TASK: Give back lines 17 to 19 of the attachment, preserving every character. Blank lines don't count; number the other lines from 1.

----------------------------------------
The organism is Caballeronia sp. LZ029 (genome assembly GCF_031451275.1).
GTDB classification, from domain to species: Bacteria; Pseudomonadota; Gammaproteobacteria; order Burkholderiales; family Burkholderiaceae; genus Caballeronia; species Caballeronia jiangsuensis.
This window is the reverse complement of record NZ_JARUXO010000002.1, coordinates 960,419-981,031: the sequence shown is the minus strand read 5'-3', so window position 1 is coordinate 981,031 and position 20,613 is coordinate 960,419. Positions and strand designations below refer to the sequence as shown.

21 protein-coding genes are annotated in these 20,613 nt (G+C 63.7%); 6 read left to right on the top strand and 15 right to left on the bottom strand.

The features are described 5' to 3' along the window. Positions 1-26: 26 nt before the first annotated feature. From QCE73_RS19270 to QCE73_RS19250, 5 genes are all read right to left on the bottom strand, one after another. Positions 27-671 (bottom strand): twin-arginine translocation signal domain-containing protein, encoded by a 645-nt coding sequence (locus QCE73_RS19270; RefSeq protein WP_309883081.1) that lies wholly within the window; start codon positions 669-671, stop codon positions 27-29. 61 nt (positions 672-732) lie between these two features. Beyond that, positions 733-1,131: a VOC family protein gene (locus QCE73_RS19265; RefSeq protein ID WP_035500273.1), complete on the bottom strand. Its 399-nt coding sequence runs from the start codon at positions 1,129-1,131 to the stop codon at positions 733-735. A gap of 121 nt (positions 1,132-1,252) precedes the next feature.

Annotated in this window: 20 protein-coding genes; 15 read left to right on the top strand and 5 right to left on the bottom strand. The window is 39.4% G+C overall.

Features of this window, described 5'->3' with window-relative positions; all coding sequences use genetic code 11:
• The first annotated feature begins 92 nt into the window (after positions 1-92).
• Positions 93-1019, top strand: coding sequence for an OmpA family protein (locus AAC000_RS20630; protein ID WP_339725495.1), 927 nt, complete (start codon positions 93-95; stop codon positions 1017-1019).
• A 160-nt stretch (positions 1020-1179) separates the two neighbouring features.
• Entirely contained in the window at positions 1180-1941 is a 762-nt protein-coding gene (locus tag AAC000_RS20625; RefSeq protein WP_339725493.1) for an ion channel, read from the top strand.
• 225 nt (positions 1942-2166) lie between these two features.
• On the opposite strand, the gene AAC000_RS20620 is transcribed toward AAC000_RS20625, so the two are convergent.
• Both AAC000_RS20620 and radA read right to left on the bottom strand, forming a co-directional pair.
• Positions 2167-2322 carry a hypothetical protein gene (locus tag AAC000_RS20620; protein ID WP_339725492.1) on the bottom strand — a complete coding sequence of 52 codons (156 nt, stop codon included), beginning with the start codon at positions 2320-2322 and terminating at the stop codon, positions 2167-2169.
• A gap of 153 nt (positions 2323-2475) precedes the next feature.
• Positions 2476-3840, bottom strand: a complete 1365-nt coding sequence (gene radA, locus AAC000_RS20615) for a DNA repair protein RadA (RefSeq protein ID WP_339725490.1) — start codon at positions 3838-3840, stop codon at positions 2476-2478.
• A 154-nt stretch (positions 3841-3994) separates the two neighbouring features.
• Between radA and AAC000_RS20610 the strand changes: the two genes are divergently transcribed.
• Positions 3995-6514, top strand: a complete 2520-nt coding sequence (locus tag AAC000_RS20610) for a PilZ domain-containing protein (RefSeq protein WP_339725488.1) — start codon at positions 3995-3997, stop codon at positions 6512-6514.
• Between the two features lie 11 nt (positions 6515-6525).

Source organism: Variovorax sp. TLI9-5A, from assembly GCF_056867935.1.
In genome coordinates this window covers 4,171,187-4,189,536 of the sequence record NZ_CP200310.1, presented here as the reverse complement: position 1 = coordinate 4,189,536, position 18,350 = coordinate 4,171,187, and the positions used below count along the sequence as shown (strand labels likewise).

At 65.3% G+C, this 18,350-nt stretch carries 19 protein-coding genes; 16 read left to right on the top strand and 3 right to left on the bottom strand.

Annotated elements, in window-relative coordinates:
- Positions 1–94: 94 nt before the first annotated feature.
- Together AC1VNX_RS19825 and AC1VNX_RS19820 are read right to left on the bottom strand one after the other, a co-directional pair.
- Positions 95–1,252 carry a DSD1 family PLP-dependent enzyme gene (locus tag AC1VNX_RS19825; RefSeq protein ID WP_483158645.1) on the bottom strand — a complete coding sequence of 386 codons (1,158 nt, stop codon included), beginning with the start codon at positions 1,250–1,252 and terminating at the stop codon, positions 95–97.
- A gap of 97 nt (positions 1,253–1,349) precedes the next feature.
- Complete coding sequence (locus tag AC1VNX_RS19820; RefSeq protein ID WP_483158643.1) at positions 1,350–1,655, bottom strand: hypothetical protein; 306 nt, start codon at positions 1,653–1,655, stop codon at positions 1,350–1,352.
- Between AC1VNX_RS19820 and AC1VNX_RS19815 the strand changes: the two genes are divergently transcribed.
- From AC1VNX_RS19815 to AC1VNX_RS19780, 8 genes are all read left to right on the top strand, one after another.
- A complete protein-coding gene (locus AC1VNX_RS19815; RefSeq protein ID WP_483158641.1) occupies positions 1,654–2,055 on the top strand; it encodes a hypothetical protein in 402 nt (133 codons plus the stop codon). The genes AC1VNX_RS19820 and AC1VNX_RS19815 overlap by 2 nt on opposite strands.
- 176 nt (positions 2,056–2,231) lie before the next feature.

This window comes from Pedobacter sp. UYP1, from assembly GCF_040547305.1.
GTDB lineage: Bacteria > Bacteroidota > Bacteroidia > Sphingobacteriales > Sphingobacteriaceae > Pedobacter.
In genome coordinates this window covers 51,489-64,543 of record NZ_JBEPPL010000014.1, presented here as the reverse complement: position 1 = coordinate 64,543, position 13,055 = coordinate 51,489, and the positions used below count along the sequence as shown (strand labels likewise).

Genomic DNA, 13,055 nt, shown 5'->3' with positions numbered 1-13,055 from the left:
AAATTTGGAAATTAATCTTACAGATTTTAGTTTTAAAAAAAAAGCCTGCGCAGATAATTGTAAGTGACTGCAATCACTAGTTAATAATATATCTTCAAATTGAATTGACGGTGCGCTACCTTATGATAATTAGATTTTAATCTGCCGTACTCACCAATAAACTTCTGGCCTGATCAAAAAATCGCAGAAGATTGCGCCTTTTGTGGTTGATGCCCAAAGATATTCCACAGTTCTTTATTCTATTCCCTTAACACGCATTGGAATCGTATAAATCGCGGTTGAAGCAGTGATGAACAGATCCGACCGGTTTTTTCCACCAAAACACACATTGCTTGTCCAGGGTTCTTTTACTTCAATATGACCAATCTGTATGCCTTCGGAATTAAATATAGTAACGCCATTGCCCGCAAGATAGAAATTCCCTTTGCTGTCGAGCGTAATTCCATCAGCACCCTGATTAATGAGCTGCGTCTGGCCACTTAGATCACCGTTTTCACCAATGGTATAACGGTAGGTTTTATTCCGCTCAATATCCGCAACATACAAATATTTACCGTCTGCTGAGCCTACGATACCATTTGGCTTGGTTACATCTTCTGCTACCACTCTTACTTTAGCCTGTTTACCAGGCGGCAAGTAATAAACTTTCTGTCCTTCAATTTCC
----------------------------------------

• Positions 2476-3840, bottom strand: a complete 1365-nt coding sequence (gene radA, locus AAC000_RS20615) for a DNA repair protein RadA (RefSeq protein ID WP_339725490.1) — start codon at positions 3838-3840, stop codon at positions 2476-2478.
• A 154-nt stretch (positions 3841-3994) separates the two neighbouring features.
• Between radA and AAC000_RS20610 the strand changes: the two genes are divergently transcribed.